USC Teaching Garden: How the University uses its local garden to source campus restaurants

At the USC Teaching Garden, thousands of plants are grown without soil in special vertical towers (Julia Mazzucco | Daily Trojan)

Mireya Medina is meticulous about every dish that comes out of her kitchen. As head chef of the popular campus restaurant Moreton Fig, Medina makes it a priority to use only the freshest ingredients, whether for a kale caesar salad or a side of basil pesto butter. Fortunately, she has been receiving some help.

For the past two years, Medina has been working with a local farm just minutes away from Trousdale Parkway. In fact, it’s so close that every shipment of produce can be carted by foot to the various campus establishments the farm serves.

Managed through a partnership between the University’s hospitality department and produce growers LA Urban Farms and Lettuce Grow, the USC Teaching Garden is a small space hidden behind the Radisson Hotel on Figueroa Street. Utilizing aeroponic farming technology, the facility plants and harvests various crops without soil.

For Medina, the campus operation reflects changing attitudes about health, food and environmental sustainability, as well as the University’s unique role in the push for farm-to-table methods.

“We’re thinking about the future … this is the way that it should be — [because] everything we get is as pure as it can be and not genetically modified, [the food we serve] is a lot cleaner, healthier and tastier,” Medina said.

But it wasn’t always like this. In 2015, USC Hospitality executive chef Eric Ernest approached his boss, Kris Klinger, with an idea: What if USC became a leader in sustainable dining?

After conducting research, Ernest reached out to Niels Thorlaksson and LA Urban Farms founder Wendy Coleman to determine how the University could create a self-sustaining garden within the vicinity of its urban campus. Coleman, a USC alumna, suggested converting the space behind the Radisson, while Thorlaksson offered his expertise in aeroponic farming. A plan was then set in motion.

Tuscan kale, one of the most popular greens at the facility, is often used in dishes at Moreton Fig. (Jonathon Xue | Daily Trojan)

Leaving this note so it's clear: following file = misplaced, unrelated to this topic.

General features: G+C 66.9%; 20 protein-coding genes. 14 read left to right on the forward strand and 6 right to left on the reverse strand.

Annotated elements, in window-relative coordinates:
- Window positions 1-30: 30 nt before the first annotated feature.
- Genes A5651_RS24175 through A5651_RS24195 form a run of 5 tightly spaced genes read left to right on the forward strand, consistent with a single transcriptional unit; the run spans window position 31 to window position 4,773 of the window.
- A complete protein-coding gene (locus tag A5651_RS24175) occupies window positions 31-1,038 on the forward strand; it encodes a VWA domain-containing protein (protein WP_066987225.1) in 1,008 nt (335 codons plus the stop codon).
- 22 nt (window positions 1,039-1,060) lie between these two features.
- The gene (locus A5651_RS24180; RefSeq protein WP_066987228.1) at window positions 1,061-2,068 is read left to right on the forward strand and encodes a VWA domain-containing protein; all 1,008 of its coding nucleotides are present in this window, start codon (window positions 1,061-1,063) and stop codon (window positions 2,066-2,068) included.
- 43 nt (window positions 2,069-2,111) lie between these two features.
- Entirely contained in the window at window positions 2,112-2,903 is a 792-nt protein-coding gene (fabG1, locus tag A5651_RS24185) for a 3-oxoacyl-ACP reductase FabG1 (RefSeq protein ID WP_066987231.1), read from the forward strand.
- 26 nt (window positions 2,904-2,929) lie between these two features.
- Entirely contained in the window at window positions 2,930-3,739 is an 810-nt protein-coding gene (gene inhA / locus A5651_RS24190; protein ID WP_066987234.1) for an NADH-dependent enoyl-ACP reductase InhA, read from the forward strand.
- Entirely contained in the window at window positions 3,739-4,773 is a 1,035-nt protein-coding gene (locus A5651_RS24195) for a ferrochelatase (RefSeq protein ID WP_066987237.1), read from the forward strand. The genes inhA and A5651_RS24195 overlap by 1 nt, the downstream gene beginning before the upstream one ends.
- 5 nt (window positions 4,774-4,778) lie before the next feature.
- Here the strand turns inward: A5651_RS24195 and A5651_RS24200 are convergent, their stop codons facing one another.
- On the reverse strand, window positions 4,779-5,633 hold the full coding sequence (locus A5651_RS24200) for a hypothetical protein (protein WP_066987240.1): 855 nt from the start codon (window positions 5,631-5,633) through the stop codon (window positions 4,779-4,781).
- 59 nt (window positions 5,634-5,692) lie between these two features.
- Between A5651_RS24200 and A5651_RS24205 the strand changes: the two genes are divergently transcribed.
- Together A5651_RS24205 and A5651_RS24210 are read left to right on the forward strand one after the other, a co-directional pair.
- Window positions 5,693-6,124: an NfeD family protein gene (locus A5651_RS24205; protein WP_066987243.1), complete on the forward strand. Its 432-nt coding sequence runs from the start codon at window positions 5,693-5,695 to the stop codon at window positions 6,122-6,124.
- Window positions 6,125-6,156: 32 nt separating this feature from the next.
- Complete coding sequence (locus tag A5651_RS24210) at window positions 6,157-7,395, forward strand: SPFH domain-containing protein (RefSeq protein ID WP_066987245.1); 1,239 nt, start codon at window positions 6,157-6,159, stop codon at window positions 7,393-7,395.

“It wasn’t about a money-saving operation for us,” Klinger said. “It was about having the flexibility to grow what we want, when we want to grow it in reason — and grow more unique and better products.”

With 60 vertical towers and several thousand plants to start, the USC Teaching Garden commenced operations in April 2016. Over the last two years, growers have planted over 80,000 crops of different varieties — harvesting an average of 2,800 every month.

Farm Manager Kevin Dutton believes that the aeroponic farming technology used at USC is both space efficient and environmentally conscious, despite setbacks. By recirculating water using pumps embedded within them, the towers save 94 percent of water typically used for each plant.

“In a normal environment, you could go out into a piece of land, plant some seeds. As long you get water there every once in awhile, you’ll have a garden,” Dutton said. “Here, we depend on water and electricity, but we’ve made better use of it.”

At the USC Teaching Garden, between 660 to 880 plants are delivered to the Radisson, Moreton Fig and Lab kitchens within minutes after harvest every week — and without any food miles accrued.

The USC Teaching Garden partners with restaurant Moreton Fig to provide fresh, locally sourced produce. (Jonathon Xue | Daily Trojan)

“We’re trying to take care of our students and be proactive about the food we serve,” Medina said. “It’s beautiful to say that we grew it, we’re using it, people are eating it right here.”

The symbiotic relationship between USC restaurants and the garden extends beyond supplying greens. According to Medina and Klinger, chefs at each restaurant typically develop and create three seasonal menus a year.

While USC chefs typically request different types of greens according to menu selections, the season is a key factor in determining which crops to grow. Dutton said that because of California’s warm and temperate climate, there is more flexibility in what can be grown in the towers.

However, unforeseen challenges in the past have forced growers like Dutton and Thorlaksson to experiment with other options.

“The mark of a good chef is someone who can take anything and cook anything you throw at them. Sometimes, when we try out different varieties [of crops], when we do different things, when we have a failure and we have to plant something we wouldn’t normally plant, they’re good with cooking it,” Dutton said. “They seem to utilize all of the stuff we give them, and I think that’s a sign of a really good partner and a really good cooking team.”

In 2017, the National Association of College Auxiliary Services recognized USC Hospitality for its efforts in creating and managing the garden with a sustainability award. With the project’s success, Klinger said that USC has become a working model for other universities such as Caltech and UCLA, both of which have visited the facility.

“We’re going to look into ways to use [the garden] to contribute to campus’ sustainability goals even though that’s something we didn’t think much about when it was created,” Klinger said.

For Medina, the current partnership between Moreton Fig and the USC Teaching Garden is an opportunity to show to the greater Los Angeles community that USC is leading the way in changing perceptions about food and sustainability.

“Pretty soon, chefs from around the city are going to say that chefs at USC are making a change, and caring about the kids and the community,” Medina said.

This story is part of  “Speck of Green,” an environmental series by the Daily Trojan.

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